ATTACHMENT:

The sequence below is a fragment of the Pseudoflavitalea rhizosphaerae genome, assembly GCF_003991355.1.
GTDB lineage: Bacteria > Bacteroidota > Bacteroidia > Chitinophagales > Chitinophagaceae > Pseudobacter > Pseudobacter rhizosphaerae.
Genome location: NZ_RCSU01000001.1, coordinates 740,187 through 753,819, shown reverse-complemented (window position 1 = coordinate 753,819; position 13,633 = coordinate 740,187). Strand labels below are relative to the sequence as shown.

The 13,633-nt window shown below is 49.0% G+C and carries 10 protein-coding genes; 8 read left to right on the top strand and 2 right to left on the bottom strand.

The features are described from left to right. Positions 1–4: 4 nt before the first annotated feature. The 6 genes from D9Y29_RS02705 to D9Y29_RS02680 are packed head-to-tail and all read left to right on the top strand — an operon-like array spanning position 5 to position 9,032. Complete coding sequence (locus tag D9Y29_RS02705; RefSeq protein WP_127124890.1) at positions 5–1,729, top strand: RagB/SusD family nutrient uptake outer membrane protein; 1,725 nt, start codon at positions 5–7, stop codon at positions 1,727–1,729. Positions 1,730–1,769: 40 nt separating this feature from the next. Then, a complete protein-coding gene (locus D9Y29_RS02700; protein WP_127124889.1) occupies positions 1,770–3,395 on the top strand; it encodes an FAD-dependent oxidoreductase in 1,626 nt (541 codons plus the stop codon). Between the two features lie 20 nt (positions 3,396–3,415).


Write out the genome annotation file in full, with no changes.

The sequence below is a fragment of the Pseudoflavitalea rhizosphaerae genome, assembly GCF_003991355.1.
GTDB lineage: Bacteria > Bacteroidota > Bacteroidia > Chitinophagales > Chitinophagaceae > Pseudobacter > Pseudobacter rhizosphaerae.
Genome location: NZ_RCSU01000001.1, coordinates 740,187 through 753,819, shown reverse-complemented (window position 1 = coordinate 753,819; position 13,633 = coordinate 740,187). Strand labels below are relative to the sequence as shown.

The 13,633-nt window shown below is 49.0% G+C and carries 10 protein-coding genes; 8 read left to right on the top strand and 2 right to left on the bottom strand.

The features are described from left to right. Positions 1–4: 4 nt before the first annotated feature. The 6 genes from D9Y29_RS02705 to D9Y29_RS02680 are packed head-to-tail and all read left to right on the top strand — an operon-like array spanning position 5 to position 9,032. Complete coding sequence (locus tag D9Y29_RS02705; RefSeq protein WP_127124890.1) at positions 5–1,729, top strand: RagB/SusD family nutrient uptake outer membrane protein; 1,725 nt, start codon at positions 5–7, stop codon at positions 1,727–1,729. Positions 1,730–1,769: 40 nt separating this feature from the next. Then, a complete protein-coding gene (locus D9Y29_RS02700; protein WP_127124889.1) occupies positions 1,770–3,395 on the top strand; it encodes an FAD-dependent oxidoreductase in 1,626 nt (541 codons plus the stop codon). Between the two features lie 20 nt (positions 3,396–3,415).